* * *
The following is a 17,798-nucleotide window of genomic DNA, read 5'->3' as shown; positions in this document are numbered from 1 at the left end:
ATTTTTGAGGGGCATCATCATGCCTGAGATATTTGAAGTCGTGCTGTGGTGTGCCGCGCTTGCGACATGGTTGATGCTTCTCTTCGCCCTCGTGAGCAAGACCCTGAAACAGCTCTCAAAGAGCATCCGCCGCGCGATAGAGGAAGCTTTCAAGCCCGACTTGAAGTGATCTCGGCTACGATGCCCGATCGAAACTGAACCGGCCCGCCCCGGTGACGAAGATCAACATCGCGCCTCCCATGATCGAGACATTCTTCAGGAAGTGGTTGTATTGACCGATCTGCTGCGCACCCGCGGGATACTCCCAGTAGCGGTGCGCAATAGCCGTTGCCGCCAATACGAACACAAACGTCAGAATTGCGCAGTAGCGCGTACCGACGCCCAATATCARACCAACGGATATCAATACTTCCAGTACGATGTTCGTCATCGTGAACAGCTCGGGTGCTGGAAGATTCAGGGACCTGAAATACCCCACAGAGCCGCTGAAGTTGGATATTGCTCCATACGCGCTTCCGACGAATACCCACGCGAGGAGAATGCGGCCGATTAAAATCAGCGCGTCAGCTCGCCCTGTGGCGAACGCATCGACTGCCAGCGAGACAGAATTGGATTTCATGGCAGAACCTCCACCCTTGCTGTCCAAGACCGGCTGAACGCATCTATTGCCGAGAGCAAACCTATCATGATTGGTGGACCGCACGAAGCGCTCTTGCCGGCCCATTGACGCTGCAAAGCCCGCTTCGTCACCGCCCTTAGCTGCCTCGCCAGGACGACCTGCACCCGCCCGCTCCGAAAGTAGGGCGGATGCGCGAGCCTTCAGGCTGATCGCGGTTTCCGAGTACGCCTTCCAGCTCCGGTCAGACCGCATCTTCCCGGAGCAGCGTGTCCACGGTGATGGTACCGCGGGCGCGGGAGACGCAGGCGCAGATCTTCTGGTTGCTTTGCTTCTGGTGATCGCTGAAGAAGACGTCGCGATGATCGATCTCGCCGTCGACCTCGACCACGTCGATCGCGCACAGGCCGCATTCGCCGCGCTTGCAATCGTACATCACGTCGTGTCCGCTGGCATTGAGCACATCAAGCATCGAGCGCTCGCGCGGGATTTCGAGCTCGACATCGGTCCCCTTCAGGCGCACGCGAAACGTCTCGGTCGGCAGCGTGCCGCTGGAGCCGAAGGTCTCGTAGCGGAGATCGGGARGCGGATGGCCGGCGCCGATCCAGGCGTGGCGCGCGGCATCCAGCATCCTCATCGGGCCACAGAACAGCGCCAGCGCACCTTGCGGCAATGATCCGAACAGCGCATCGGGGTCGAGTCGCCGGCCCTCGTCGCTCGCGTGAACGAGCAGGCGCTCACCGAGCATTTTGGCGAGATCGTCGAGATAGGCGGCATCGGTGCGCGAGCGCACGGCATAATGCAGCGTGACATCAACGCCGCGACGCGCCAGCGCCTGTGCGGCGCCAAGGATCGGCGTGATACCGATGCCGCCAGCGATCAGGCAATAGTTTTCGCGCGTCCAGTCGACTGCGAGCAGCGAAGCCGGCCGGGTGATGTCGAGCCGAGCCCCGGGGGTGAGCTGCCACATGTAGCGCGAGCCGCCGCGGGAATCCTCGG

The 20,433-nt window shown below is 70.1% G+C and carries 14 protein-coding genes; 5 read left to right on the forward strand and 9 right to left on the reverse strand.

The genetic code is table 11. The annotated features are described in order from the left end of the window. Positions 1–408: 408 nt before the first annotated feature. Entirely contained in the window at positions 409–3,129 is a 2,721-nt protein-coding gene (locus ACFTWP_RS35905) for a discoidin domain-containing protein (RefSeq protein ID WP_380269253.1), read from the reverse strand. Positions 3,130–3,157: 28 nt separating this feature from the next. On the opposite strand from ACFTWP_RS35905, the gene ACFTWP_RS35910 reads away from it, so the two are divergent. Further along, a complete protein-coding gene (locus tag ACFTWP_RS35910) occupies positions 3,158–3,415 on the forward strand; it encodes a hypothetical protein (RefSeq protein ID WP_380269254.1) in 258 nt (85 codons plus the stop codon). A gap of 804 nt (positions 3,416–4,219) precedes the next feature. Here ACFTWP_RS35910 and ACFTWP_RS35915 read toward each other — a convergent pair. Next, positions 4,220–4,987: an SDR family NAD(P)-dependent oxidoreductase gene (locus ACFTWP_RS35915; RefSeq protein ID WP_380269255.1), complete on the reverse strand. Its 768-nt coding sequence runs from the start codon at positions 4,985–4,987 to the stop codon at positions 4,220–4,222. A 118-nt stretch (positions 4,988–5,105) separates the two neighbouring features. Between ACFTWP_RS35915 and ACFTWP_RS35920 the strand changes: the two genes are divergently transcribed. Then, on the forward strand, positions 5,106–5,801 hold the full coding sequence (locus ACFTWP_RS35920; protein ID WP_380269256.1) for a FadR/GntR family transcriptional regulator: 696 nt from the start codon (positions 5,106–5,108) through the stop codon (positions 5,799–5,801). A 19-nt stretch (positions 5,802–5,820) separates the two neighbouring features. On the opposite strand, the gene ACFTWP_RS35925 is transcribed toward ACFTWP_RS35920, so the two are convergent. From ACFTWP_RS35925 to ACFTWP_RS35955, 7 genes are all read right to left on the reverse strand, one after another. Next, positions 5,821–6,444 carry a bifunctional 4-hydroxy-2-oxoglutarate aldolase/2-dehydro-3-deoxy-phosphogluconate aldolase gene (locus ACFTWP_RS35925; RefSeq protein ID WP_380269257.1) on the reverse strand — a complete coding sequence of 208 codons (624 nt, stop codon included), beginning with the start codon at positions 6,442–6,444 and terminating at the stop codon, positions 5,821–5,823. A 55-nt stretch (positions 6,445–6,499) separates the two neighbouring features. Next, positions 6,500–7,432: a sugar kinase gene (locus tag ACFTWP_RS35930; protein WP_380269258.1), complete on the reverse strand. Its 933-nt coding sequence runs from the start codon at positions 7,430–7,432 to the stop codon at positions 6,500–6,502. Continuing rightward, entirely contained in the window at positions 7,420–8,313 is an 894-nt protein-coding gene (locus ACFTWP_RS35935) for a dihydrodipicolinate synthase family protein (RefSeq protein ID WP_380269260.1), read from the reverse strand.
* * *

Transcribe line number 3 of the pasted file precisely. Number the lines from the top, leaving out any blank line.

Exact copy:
The 20,433-nt window shown below is 70.1% G+C and carries 14 protein-coding genes; 5 read left to right on the forward strand and 9 right to left on the reverse strand.